LUSH Haul FT. THIS IDIOT

You guys, I save my true feelings for a place like this where I can write them down.

The truth is I’m disenchanted with YouTube right now. Their algorithm is designed to favor only the people who already have giant followings and will therefore make YouTube more money.

I almost didn’t even post this video because I have such a bad taste in my mouth with them right now. But I did. Because my freak flag knows few bounds. Enjoy.

How Buying A House Made Me Richer

You probably already know, I just bought my first house, and I never want to leave. I get to wallow in self-indulgence looking around at all the plush carpet, granite countertops, high ceilings and, well, empty rooms I just “bought” and even utter, “yay, me!” if I want. But what it’s done to my outlook on life is what I find most surprising.  Continue reading How Buying A House Made Me Richer

My New House

 

It’s easy to boil things down to milestones. We tend to associate our 30s with “settling down” and other adult-isms. When 2017 rang in, I was almost afraid to set my sights on a resolution so grown-up as owning a house, but it’s incredible what happens when you put positivity into the universe: you get it in return.

The story is simple, because the process was simple. I put down a small sum of money on a large pile of dirt back in January, and for the next six months I watched a house emerge from nothing. First came a foundation, then a frame, bathtubs, ducts, fixtures, lights. I was positively vibrating with anticipation at the time of this video’s filming.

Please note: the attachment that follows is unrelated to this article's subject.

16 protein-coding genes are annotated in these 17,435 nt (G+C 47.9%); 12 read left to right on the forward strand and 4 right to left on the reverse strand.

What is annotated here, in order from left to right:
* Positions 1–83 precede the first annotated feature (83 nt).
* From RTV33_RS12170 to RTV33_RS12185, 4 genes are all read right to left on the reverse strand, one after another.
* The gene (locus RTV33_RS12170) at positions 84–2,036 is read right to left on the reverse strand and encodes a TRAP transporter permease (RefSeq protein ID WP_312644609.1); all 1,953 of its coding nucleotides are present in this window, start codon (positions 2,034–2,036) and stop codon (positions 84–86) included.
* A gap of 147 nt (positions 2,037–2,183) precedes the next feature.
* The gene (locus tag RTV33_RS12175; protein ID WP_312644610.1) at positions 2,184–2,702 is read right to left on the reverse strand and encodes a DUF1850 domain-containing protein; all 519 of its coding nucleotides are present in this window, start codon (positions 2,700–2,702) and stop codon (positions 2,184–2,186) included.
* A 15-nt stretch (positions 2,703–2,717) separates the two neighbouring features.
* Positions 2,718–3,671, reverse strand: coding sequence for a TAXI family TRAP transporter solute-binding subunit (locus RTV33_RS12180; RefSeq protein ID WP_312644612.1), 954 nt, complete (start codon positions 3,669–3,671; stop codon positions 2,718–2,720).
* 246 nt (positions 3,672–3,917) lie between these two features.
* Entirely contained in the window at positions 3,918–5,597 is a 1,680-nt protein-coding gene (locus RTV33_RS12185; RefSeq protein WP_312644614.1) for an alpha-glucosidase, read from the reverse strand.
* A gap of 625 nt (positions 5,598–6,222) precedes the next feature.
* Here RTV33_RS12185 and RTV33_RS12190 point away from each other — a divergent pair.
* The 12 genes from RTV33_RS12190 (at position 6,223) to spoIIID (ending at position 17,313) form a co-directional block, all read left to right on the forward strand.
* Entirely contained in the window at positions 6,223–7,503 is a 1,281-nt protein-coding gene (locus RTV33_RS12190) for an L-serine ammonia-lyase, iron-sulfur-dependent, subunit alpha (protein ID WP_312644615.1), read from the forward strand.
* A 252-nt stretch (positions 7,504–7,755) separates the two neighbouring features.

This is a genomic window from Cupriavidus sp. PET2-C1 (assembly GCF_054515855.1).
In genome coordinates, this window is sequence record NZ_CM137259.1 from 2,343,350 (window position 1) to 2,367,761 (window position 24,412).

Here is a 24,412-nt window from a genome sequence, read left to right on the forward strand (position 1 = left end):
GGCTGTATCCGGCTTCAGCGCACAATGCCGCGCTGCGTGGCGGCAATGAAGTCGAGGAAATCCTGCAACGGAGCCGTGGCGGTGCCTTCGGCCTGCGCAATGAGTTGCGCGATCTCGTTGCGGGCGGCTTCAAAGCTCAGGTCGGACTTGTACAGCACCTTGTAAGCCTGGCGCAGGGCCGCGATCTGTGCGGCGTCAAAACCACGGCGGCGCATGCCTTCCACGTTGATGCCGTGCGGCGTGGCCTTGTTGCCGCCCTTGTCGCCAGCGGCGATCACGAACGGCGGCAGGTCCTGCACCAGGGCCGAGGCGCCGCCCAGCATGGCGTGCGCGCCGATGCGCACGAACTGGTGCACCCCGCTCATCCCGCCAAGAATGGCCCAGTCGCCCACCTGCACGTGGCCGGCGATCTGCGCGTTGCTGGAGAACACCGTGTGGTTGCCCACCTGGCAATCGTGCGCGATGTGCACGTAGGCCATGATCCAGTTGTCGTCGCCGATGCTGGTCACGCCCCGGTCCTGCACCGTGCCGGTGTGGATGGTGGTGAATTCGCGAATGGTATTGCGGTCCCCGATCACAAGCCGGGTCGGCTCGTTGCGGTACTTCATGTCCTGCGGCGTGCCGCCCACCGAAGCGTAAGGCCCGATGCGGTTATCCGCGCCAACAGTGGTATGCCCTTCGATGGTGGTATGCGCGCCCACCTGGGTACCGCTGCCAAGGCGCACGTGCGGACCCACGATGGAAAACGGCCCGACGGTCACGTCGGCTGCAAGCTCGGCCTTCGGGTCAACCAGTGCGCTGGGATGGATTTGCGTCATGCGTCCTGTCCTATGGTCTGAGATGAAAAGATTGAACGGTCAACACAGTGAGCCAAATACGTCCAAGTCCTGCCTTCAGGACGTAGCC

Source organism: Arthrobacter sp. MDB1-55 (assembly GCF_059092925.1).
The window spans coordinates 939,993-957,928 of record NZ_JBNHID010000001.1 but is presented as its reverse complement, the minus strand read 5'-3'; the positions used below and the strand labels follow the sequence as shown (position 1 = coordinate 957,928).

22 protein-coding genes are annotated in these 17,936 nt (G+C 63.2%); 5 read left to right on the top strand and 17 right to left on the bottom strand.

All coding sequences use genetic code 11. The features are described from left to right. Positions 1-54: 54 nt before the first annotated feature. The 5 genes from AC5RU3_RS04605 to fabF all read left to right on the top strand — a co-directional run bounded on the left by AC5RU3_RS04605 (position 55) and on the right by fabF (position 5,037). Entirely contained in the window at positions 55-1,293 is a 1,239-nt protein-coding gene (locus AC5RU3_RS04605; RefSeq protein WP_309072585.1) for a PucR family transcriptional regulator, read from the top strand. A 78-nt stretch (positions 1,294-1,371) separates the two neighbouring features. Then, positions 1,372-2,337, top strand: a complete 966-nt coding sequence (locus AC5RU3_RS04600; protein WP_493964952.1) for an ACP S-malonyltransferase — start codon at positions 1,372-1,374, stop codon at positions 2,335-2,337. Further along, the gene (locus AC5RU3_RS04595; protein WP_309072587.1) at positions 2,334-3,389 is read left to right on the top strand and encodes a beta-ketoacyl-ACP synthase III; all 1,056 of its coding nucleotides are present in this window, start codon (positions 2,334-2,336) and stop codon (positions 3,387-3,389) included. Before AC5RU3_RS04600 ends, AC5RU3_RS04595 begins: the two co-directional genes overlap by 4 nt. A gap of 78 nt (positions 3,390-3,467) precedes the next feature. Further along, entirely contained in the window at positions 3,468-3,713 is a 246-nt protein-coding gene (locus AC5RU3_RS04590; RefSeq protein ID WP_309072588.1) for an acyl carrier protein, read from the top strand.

We’re all moved in now, and nothing is perfect, of course. Building on top of a dirt mound means evicting its former denizens – loads of critters, mainly roaches, but that’s what an exterminator is for.

Feverishly cleaning and patching dings in paint as we break in the new dwelling has turned me into my mother, and I finally get it. When it’s yours, it’s just different. No one will value your space like you do.

Affordability in a place like Austin, Texas, growing at a breakneck pace as it is, does mean compromising on certain conveniences. We’re not spoiled as we were renting, living in a glorified shack but mere walking distance to the waterfront, 50 years of tree cover lining the neighborhood roads, millionaires paying the sky-high HOA fees to keep the roads clear of any offending debris.